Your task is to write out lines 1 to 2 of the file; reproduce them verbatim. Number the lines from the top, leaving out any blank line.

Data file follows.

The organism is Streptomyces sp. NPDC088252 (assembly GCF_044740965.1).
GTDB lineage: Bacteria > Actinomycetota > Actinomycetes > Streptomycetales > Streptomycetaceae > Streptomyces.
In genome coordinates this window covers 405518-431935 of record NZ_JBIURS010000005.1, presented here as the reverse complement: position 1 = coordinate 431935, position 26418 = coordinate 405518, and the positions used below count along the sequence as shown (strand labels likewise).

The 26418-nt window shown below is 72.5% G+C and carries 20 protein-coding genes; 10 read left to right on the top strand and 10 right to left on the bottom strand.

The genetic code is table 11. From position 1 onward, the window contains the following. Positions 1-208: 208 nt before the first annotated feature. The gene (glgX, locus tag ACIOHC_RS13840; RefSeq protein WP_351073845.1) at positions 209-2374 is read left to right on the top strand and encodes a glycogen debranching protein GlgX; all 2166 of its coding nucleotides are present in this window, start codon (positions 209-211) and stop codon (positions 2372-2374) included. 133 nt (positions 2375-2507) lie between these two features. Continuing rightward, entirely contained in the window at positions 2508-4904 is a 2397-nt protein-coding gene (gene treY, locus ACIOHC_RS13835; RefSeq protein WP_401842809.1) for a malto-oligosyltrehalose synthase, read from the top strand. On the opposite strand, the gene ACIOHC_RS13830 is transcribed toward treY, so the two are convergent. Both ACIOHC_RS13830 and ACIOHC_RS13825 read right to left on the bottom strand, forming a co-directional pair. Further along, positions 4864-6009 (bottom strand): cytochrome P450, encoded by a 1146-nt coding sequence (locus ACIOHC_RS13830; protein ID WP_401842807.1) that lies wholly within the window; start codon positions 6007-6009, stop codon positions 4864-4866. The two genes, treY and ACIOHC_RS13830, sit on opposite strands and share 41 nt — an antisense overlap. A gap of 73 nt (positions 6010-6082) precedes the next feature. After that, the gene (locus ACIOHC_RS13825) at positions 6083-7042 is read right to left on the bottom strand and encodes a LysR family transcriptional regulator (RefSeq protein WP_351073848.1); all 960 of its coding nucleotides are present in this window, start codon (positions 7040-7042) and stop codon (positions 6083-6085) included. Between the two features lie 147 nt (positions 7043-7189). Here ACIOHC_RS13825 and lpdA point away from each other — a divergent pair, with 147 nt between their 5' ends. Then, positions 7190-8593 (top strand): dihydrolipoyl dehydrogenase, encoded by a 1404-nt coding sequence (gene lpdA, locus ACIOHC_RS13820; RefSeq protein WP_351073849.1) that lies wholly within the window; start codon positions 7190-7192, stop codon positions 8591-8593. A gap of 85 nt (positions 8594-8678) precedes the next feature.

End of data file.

The organism is Streptomyces sp. NPDC088252 (assembly GCF_044740965.1).
GTDB lineage: Bacteria > Actinomycetota > Actinomycetes > Streptomycetales > Streptomycetaceae > Streptomyces.